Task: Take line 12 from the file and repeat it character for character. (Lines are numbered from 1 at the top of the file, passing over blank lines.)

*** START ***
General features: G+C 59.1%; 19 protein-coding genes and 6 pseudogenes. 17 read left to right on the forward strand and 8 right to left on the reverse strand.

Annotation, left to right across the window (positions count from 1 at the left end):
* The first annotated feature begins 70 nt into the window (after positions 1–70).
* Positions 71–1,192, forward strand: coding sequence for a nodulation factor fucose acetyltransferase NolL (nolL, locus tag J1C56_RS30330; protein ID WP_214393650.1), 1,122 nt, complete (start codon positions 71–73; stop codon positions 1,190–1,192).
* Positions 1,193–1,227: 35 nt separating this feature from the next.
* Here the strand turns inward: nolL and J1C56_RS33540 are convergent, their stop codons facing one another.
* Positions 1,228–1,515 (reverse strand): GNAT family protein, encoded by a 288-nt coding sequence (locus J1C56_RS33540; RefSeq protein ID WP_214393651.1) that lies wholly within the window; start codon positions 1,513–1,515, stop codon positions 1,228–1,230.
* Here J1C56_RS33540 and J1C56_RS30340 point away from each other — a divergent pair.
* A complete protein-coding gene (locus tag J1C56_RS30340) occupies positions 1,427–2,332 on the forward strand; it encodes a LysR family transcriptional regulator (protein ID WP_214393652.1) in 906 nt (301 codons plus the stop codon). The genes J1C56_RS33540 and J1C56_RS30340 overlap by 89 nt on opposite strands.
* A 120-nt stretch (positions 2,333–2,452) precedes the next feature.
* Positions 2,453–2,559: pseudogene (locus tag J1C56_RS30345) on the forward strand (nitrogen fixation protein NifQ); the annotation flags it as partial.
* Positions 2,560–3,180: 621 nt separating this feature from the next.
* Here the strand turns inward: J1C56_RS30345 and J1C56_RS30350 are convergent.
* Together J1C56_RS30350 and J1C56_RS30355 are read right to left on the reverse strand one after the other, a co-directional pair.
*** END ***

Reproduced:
* Positions 2,560–3,180: 621 nt separating this feature from the next.